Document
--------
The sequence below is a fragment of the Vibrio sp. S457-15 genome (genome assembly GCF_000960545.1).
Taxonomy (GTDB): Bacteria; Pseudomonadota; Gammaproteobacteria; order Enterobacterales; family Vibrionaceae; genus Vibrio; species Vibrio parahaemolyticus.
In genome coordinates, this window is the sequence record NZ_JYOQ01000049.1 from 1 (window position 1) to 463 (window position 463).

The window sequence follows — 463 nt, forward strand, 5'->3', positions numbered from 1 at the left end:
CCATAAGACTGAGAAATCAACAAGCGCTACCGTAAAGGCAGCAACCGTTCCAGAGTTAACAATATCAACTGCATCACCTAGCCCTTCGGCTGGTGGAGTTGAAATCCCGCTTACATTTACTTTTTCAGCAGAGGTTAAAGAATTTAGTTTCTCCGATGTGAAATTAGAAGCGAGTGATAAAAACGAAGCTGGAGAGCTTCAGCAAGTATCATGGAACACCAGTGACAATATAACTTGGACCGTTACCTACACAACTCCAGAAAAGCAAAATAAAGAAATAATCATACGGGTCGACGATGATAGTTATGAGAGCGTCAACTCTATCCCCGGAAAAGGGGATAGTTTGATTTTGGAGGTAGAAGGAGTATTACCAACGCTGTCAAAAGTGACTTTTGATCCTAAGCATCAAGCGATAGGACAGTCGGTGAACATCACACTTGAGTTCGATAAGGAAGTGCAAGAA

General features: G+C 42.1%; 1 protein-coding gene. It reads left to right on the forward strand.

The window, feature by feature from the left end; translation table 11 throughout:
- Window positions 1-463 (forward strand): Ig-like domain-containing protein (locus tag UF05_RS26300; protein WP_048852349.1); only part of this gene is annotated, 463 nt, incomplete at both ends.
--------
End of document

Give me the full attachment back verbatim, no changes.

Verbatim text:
The sequence below is a fragment of the Vibrio sp. S457-15 genome (genome assembly GCF_000960545.1).
Taxonomy (GTDB): Bacteria; Pseudomonadota; Gammaproteobacteria; order Enterobacterales; family Vibrionaceae; genus Vibrio; species Vibrio parahaemolyticus.
In genome coordinates, this window is the sequence record NZ_JYOQ01000049.1 from 1 (window position 1) to 463 (window position 463).

The window sequence follows — 463 nt, forward strand, 5'->3', positions numbered from 1 at the left end:
CCATAAGACTGAGAAATCAACAAGCGCTACCGTAAAGGCAGCAACCGTTCCAGAGTTAACAATATCAACTGCATCACCTAGCCCTTCGGCTGGTGGAGTTGAAATCCCGCTTACATTTACTTTTTCAGCAGAGGTTAAAGAATTTAGTTTCTCCGATGTGAAATTAGAAGCGAGTGATAAAAACGAAGCTGGAGAGCTTCAGCAAGTATCATGGAACACCAGTGACAATATAACTTGGACCGTTACCTACACAACTCCAGAAAAGCAAAATAAAGAAATAATCATACGGGTCGACGATGATAGTTATGAGAGCGTCAACTCTATCCCCGGAAAAGGGGATAGTTTGATTTTGGAGGTAGAAGGAGTATTACCAACGCTGTCAAAAGTGACTTTTGATCCTAAGCATCAAGCGATAGGACAGTCGGTGAACATCACACTTGAGTTCGATAAGGAAGTGCAAGAA

General features: G+C 42.1%; 1 protein-coding gene. It reads left to right on the forward strand.

The window, feature by feature from the left end; translation table 11 throughout:
- Window positions 1-463 (forward strand): Ig-like domain-containing protein (locus tag UF05_RS26300; protein WP_048852349.1); only part of this gene is annotated, 463 nt, incomplete at both ends.